On Dec. 1 the star of the Fast and the Furious movie franchise Paul Walker unexpectedly died in a car crash. At the time of his death, Walker was in the middle of filming the seventh installment of the blockbuster series. The film’s production has, predictably, been completely upended.
As the unexpected death of a movie star can throw a film’s production into calamity, so too can the sudden death of a company’s CEO rock a company to its core. However, unlike movie studios, companies can designate a replacement in the event of a tragedy ahead of time.
That's not to say it's an easy conversation to have. For companies, designating a line of succession, especially how succession works in the case of a sudden death, can be pretty awkward. After all, establishing parameters for “what happens if I suddenly die?” can be unbearably morbid. But to maintain the health of a company, it’s a necessary undertaking.
Unfortunately for many companies, rather than deal with the sticky political issues that may arise from naming the next boss while the old boss is still alive, they simply never get around to it. So if an unexpected tragedy is to befall a CEO and a successor hasn’t been established, a company can find itself without a leader, which can cause negative repercussions for years afterwards.
Three companies in particular serve as a stark warning of what can happen if a CEO’s “understudy” is not picked out ahead of time:
1993: Household International, now a subsidiary of HSBC Financial
A former member of the Fortune 100, Household International was at one time one of the biggest players in the financial sector, distributing credit cards and consumer loans throughout the US, UK, and Canada. However, the sudden heart attack of CEO Edwin Hoffman in April 1993 left the company without its head.
Over 37 candidates were identified, and the search for a replacement took over a year to complete, with Donald Clark eventually winning the gig.
While Hoffman’s dreams of turning Household into a world leader in consumer finance ended up being followed through with, his leadership was sorely missed. Household would get dinged to the tune of of $485 million for predatory lending practices. The following month, the company would be merged into HSBC with an ending valuation of $15.2 billion.
2000: The Wendy’s Company (WEN)
Wendy’s was started by affable pitchman Dave Thomas, who successfully led the company from a single location to the upper echelon of fast food franchises. In the 80s and 90s, Thomas became the face of Wendy’s starring in over 800 commercials while stepping down from the CEO role to focus on his role as spokesman. In 1999, Wendy’s was the third-largest burger chain in America. Then tragedy struck, with CEO Gordon Teter dying suddenly as a result of a heart attack in Dec. 1999.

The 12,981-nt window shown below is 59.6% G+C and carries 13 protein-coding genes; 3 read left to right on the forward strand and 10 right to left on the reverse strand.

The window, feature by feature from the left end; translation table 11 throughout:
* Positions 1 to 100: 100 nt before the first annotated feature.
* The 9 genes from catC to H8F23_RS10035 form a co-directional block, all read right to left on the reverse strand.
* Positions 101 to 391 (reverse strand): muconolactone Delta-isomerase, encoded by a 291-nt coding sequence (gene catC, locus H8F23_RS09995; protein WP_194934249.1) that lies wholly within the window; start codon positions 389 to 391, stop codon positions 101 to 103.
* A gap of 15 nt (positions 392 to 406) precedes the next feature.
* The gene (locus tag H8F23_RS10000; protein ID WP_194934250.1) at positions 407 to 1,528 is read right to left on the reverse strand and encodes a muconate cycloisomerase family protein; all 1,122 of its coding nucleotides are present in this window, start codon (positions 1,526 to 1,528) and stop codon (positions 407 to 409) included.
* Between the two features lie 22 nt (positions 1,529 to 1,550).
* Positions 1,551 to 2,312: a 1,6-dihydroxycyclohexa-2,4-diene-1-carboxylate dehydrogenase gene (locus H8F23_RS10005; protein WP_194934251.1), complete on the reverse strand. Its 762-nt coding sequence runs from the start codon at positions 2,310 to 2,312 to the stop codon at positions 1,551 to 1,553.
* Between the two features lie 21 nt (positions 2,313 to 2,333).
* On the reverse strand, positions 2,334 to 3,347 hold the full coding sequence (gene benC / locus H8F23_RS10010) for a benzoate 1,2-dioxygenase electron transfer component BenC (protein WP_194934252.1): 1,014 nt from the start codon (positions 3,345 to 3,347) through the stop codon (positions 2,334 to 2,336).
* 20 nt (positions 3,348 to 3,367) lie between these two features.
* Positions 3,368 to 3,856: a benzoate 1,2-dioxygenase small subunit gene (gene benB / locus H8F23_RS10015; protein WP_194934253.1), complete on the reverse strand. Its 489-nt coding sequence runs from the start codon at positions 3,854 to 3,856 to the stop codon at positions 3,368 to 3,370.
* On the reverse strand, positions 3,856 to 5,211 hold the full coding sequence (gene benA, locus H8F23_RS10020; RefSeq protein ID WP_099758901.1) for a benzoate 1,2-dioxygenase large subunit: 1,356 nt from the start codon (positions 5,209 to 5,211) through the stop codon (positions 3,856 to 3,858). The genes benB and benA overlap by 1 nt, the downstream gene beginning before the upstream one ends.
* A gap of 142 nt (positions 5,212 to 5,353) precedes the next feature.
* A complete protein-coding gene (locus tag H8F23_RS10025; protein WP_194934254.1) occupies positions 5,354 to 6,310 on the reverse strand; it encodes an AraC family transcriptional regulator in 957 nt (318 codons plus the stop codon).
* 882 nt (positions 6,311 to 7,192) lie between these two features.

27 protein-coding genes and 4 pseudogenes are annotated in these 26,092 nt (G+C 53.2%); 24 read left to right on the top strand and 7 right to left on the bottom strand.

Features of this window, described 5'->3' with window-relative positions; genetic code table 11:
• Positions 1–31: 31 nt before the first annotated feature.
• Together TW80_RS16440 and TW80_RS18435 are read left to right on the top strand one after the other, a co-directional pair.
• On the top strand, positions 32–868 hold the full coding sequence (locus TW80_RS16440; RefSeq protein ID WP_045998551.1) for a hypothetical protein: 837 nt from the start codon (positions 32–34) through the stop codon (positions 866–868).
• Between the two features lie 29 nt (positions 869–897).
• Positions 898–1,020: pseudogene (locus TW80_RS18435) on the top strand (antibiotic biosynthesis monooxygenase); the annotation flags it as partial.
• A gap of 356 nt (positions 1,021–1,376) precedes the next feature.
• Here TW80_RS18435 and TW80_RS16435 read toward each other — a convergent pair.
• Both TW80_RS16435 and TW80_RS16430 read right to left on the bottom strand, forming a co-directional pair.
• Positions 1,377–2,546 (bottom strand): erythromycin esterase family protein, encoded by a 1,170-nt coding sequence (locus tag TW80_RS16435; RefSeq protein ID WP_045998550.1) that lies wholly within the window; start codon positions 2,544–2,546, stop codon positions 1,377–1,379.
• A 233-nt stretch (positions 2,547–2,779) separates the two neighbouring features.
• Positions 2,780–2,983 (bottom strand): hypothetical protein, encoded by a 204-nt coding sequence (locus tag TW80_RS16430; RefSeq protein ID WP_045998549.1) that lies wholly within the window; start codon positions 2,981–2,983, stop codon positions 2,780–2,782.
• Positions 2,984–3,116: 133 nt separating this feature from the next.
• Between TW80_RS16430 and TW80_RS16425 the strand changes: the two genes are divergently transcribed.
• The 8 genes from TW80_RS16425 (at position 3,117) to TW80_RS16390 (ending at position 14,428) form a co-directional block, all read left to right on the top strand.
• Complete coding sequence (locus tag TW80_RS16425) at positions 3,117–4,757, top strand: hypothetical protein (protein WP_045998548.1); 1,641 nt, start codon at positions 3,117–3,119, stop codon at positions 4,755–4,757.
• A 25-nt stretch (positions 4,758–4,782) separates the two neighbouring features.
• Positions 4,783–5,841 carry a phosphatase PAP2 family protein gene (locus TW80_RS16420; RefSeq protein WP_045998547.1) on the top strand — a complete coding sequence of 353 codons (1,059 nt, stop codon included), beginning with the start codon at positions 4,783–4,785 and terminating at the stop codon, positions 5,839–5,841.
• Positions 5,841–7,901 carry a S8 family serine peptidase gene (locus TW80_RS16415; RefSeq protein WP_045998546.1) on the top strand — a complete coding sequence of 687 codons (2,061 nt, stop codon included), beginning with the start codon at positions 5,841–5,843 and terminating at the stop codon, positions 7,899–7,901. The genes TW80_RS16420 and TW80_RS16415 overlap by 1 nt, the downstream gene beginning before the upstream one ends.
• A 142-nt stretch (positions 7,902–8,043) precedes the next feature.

With nobody lined up to take his position, Thomas had to step back in as a sort of interim president. He was forced to appoint a five person committee to handle the CEO position, and a frantic search began for a replacement. Three months later, John Schuessler, a longtime employee, finally landed the job. The company’s shares plunged 7.8 percent on the announcement.
Though the effects weren’t felt immediately, the company would not hold onto its lofty position for long. Under Schuessler, the company lost a significant portion of its value, shedding nearly two-thirds of its value in 2003 alone.
2002: Triangle Pharmaceuticals, now owned by Gilead Sciences (GILD)
Pharmaceutical company Triangle was one of the hottest healthcare companies in the late 90s, raising $180 million in capital between 1995 and 1999, including a warchest of some $41.4 million in cash and liquid investments. The company, however, was struggling to develop their flagship product, an HIV drug called Coviracil. Their CEO David Barry suddenly died of a heart attack in Jan. 2002. The company had both lost their Vice President of Research and their leader. The CEO position would remain vacated for 189 days, the longest amount of time a publically traded company has gone without replacing a CEO in the last 20 years.
Though the company eventually found its successor in the middle of the year, the company faced a dire financial crisis, reporting that its $68 million cash on hand wouldn’t last a year. Eventually, Gilead would acquire the company for $484 million, or $6 a share, representing a 33 percent premium.
For Triangle it spelled the end for a multi-million dollar company that never saw a cent of revenue. However, it was not all for naught: their flagship HIV treatment eventually saw the light of day, and currently sells under the brand name Emtriva.